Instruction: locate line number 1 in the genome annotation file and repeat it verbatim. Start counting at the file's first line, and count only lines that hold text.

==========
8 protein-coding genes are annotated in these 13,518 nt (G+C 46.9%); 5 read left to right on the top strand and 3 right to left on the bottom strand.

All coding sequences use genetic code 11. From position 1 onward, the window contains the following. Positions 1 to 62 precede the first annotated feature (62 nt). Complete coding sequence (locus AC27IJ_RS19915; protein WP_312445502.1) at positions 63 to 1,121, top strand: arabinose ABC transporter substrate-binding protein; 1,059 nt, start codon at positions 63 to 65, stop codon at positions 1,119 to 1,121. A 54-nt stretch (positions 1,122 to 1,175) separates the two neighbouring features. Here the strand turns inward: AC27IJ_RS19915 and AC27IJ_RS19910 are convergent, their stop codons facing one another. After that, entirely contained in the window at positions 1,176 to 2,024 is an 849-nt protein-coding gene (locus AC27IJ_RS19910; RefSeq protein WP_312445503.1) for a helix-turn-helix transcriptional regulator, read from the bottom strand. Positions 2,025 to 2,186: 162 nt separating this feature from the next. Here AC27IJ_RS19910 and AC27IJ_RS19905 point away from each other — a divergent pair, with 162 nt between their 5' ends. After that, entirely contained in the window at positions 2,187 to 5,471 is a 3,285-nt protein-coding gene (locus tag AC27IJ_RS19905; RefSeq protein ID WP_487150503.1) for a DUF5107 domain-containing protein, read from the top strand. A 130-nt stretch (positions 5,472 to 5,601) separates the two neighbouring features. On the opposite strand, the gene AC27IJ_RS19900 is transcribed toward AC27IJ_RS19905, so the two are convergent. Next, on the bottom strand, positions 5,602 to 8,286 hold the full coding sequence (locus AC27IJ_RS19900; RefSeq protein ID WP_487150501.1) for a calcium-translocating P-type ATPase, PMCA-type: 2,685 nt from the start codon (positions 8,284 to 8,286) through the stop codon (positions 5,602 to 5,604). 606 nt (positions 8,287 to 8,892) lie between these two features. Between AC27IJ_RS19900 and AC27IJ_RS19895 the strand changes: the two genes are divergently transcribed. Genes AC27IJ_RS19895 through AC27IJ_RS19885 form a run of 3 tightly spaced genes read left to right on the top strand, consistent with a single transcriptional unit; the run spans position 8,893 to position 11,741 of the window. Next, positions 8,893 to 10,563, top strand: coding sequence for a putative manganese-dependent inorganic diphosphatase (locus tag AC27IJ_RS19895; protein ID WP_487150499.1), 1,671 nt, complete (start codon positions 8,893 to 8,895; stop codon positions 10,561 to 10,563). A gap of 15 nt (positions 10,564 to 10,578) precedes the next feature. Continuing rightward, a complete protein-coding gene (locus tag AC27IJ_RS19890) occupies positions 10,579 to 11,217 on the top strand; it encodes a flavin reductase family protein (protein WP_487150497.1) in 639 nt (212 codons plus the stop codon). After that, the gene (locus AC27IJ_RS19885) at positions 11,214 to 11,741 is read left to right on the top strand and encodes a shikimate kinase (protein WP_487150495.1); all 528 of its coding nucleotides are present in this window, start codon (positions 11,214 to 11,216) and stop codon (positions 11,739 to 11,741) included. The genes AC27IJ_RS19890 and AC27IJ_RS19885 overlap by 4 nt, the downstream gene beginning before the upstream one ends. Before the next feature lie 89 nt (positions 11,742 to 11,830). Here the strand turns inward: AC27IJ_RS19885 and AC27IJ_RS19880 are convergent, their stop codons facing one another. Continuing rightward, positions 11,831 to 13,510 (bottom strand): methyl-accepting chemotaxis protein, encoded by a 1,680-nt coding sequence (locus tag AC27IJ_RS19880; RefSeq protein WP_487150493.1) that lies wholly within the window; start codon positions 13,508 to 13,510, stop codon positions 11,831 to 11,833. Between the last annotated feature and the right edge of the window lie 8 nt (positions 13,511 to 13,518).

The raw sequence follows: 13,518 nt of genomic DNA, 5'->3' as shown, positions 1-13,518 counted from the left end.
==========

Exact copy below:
8 protein-coding genes are annotated in these 13,518 nt (G+C 46.9%); 5 read left to right on the top strand and 3 right to left on the bottom strand.